Physics engine like Box2D and Chipmunks are said to be better linked with Cocos2D-x, however I've used them separately in marmalade project and faced no problems at all. So it's not a big deal to have a better linked physics engine.
To work on Cocos2D-x, you'll need to learn it first, while IwGame is not too complex to start. But once you worked with Cocos2D-x, it'll be easier for you to work on serious projects and you'll want to use only this.
Popularity of Game Engines
Let’s try comparing the popularity of various game engines which are popular on Stackoverflow, meaning at least 500 results from tag-based search queries. This reveals PhoneGap to be the surprise winner:
Is cocos2d-iphone more popular than Unity?
Good question. Probably not.
The above values only provide very rough estimates and there are a number of issues (see next section). In google searches cocos2d has the bonus of having many engine variants, which means more hits in search queries on the general term “cocos2d”.
One way to compare two engines more directly is by comparing the forum stats, at least this gives you an impression on how active the community is. I picked three engines whose forums provided these stats.
Since cocos2d-iphone’s forum doesn’t reveal it’s member count, I estimated it to 45,000 based on number of topics and posts in relation to member count of the other three forums. I’d say that’s very likely to be accurate within a range of plus/minus 15%.
It should be noted that the XNA community also hosts the DirectX and Direct3D forums. Seeing that Unity’s community has about two thirds of the members as the entire Windows game developer community is rather impressive. On the other hand, the Unity community seems to be a much chattier bunch compared to the XNA/DirectX community (more members, more topics but far fewer posts).
Whether that’s a bad thing or not is up for debate and would require. You’d have to pick a couple threads and see for yourself. Like companies or restaurants, each forum has its own culture and different target audiences.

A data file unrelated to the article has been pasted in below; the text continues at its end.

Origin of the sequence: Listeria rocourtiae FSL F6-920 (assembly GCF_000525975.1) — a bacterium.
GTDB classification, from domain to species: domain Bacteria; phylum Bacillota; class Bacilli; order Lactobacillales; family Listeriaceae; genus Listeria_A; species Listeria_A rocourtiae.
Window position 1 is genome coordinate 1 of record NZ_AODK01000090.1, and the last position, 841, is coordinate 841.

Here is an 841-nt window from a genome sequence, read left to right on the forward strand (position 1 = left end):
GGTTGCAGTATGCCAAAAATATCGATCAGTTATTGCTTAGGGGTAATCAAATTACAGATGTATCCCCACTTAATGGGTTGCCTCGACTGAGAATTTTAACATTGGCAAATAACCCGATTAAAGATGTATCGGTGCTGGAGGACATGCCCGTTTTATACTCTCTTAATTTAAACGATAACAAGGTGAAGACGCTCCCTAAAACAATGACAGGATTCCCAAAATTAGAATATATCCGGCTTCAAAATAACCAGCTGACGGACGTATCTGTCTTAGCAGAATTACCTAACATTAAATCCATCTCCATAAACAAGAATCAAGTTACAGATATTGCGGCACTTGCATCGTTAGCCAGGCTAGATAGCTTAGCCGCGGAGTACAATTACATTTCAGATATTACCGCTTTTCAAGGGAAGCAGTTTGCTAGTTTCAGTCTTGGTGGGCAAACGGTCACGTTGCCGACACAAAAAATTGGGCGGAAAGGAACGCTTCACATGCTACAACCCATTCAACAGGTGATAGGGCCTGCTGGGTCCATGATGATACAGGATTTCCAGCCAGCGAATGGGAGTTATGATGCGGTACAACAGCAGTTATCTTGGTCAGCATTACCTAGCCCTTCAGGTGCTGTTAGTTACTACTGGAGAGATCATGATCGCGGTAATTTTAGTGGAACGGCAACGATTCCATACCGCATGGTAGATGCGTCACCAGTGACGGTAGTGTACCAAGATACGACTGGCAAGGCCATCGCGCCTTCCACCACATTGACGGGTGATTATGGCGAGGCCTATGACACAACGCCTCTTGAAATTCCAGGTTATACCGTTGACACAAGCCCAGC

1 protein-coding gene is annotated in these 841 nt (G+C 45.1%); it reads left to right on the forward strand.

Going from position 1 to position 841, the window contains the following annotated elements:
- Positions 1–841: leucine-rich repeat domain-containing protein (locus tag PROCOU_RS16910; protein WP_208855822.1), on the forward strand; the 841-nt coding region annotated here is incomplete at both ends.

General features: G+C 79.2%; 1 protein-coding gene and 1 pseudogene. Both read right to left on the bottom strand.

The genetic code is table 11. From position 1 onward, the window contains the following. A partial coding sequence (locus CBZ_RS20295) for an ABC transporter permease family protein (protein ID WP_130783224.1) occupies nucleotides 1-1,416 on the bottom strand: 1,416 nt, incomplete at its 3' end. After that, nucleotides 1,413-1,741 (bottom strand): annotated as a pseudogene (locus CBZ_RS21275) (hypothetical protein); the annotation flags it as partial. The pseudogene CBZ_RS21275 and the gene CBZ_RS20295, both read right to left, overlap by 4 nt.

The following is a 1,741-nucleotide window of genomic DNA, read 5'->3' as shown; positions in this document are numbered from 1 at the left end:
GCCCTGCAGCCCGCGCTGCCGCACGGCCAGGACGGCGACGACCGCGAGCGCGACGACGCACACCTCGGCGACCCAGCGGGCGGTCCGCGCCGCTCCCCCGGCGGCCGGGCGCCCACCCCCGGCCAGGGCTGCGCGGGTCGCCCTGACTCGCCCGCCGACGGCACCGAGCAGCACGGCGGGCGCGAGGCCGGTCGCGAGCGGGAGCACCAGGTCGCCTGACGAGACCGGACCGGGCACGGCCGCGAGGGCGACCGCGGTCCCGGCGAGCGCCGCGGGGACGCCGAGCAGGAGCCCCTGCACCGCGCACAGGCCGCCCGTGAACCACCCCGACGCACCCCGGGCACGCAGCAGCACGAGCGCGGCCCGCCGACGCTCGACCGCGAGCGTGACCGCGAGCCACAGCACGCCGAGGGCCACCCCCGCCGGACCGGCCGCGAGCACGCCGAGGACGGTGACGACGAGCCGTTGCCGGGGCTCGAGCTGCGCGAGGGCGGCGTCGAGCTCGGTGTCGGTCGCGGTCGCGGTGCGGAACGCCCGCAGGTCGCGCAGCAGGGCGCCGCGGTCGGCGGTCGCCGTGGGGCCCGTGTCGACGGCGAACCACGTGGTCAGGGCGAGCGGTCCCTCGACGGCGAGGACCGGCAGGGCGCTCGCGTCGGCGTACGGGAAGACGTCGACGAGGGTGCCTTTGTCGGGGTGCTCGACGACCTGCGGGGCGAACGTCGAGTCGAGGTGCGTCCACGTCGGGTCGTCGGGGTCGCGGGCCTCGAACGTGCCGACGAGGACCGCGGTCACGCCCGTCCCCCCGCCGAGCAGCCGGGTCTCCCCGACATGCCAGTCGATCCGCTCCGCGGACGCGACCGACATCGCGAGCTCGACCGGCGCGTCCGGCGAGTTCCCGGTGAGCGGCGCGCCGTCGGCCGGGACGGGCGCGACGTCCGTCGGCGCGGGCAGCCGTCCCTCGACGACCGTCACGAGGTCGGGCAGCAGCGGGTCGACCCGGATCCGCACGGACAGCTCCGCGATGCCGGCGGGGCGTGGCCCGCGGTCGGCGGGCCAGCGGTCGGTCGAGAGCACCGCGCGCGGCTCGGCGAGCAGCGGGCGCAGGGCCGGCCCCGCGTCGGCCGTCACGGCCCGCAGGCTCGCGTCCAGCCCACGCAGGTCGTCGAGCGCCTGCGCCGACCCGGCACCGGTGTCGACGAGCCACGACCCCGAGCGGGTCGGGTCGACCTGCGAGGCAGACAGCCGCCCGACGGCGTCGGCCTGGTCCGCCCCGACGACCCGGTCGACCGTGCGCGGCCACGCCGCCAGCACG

Knowing that the ratio of registered community members vs “silent” users is usually far, far below 5%, we can estimate that there could be up to half a million cocos2d developers, and possibly 3 million Unity developers.
Alas, as it turns out Unity just recently announced it hit the 2 million registered developers mark.
Obviously, the sheer number of questions asked on Q&A sites has only indirect relation to an engine’s popularity. The forum topic and post counts are much better measurements. Why? Because the users of one engine may simply be more used to ask questions on a Q&A site than others. And users of engines that aren’t well represented on a specific Q&A site may be less inclined to start asking their questions there.
If an engine is not easily understood nor well documented, the number of threads on a Q&A site will likely be higher than for an engine that is easy to use, well documented and where users find outstanding support through official channels.
Google search queries then are limited to a specific keyword which may be over- or underrepresented for particular game engines. The use of brackets is also crucial, since searching for xxx game development vs “xxx game development” can change the number of search results from tens of millions down to a couple hundred.